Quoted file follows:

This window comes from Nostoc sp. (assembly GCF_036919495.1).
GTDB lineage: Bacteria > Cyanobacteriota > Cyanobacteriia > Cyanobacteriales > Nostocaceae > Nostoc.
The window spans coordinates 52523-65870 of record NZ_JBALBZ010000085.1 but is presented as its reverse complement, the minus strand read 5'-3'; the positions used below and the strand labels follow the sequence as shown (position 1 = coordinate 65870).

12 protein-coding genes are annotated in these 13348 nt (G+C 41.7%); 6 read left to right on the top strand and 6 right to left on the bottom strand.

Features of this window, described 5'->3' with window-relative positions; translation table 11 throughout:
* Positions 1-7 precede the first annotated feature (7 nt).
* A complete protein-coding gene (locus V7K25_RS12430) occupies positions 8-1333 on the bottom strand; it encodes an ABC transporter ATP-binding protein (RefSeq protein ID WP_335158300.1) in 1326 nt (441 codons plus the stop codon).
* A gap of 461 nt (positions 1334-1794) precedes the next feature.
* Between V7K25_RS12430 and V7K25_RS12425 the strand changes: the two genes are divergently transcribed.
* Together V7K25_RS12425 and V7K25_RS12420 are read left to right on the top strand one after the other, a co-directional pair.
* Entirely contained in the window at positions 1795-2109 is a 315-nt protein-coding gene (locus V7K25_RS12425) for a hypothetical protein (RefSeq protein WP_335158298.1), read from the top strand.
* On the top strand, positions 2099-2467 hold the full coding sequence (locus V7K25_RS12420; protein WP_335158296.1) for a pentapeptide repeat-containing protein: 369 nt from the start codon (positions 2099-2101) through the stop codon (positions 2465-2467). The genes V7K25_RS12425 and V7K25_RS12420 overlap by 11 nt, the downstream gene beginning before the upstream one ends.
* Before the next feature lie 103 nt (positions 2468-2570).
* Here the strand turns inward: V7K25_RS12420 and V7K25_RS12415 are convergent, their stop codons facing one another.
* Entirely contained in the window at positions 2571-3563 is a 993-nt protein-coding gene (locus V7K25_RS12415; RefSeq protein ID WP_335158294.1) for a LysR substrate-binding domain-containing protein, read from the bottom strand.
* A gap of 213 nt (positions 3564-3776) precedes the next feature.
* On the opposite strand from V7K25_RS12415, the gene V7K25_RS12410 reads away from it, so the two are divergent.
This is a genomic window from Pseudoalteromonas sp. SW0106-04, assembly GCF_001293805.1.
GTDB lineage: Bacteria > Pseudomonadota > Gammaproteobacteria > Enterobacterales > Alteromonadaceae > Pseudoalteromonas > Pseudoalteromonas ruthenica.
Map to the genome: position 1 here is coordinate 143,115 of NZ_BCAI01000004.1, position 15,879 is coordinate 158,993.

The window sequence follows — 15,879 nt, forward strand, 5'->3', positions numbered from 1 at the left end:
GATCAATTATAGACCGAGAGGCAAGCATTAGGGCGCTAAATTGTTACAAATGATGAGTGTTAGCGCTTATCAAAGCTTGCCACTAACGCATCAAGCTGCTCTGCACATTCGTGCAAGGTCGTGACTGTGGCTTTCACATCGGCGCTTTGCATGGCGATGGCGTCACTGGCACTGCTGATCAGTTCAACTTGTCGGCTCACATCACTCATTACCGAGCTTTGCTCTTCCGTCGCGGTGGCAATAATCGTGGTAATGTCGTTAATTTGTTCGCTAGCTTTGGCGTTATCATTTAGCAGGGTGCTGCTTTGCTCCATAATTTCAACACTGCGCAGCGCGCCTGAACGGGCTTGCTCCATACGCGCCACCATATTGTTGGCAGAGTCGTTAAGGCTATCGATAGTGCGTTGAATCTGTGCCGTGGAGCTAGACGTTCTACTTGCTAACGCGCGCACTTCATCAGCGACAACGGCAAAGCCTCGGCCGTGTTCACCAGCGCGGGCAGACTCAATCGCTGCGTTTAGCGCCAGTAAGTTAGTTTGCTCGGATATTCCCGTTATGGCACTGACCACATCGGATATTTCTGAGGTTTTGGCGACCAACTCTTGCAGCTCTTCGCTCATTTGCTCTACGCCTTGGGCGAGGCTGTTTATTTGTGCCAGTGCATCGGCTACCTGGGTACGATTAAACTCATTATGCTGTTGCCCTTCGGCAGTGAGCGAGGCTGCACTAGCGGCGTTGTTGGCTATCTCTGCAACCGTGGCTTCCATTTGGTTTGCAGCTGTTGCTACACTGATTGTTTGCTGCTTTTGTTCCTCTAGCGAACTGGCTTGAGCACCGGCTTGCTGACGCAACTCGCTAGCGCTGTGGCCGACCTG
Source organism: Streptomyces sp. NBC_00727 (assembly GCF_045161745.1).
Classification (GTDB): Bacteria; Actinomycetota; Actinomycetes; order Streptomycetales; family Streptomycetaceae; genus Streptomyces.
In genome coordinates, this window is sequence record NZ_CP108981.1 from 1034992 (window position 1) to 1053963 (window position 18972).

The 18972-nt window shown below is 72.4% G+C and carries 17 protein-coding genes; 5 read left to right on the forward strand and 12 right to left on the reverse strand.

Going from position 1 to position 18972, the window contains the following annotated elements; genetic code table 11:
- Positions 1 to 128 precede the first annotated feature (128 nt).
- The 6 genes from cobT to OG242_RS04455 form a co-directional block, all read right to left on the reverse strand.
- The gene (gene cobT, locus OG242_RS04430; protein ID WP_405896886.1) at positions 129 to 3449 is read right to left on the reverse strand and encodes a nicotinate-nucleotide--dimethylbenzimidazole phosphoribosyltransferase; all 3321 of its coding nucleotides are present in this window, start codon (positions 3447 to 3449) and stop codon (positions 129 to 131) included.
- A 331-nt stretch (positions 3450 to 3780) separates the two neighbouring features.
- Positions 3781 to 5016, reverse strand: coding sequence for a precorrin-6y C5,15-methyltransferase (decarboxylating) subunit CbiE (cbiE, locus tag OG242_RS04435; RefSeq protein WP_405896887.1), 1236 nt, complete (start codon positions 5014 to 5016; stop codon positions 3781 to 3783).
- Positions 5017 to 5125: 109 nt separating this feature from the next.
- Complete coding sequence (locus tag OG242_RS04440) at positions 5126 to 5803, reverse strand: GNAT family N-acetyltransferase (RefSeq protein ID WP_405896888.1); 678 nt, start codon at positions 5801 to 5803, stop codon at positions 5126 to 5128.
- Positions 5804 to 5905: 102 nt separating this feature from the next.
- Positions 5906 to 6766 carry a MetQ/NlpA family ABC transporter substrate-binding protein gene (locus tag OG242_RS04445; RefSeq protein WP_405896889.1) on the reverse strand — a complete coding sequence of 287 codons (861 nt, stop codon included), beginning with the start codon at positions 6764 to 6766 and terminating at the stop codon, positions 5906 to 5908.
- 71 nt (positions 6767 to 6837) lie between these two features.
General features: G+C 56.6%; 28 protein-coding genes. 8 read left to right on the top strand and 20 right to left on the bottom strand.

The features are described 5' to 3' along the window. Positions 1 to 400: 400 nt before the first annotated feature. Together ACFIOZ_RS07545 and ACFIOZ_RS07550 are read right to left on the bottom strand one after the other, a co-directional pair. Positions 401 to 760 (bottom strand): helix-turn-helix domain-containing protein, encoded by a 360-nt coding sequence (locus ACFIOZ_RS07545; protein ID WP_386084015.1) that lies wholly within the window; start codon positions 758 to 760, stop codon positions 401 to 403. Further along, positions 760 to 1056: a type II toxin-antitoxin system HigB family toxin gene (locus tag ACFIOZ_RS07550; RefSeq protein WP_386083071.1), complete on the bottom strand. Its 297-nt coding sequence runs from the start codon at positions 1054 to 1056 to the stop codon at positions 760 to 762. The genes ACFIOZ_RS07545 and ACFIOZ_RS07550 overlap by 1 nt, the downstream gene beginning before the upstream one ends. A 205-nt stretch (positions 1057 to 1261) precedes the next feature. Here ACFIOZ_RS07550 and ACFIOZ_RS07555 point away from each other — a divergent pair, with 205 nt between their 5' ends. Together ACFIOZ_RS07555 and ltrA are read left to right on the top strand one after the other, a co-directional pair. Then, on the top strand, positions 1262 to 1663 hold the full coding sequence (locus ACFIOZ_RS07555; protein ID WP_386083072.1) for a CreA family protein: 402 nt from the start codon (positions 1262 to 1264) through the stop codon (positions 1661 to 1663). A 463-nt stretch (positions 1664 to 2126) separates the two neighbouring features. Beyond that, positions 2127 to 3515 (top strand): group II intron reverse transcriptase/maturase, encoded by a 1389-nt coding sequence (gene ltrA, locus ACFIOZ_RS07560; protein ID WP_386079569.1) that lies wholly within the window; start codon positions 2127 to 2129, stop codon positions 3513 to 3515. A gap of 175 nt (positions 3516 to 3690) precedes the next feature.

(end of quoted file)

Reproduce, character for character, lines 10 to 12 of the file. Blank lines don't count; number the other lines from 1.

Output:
* Together V7K25_RS12425 and V7K25_RS12420 are read left to right on the top strand one after the other, a co-directional pair.
* Entirely contained in the window at positions 1795-2109 is a 315-nt protein-coding gene (locus V7K25_RS12425) for a hypothetical protein (RefSeq protein WP_335158298.1), read from the top strand.
* On the top strand, positions 2099-2467 hold the full coding sequence (locus V7K25_RS12420; protein WP_335158296.1) for a pentapeptide repeat-containing protein: 369 nt from the start codon (positions 2099-2101) through the stop codon (positions 2465-2467). The genes V7K25_RS12425 and V7K25_RS12420 overlap by 11 nt, the downstream gene beginning before the upstream one ends.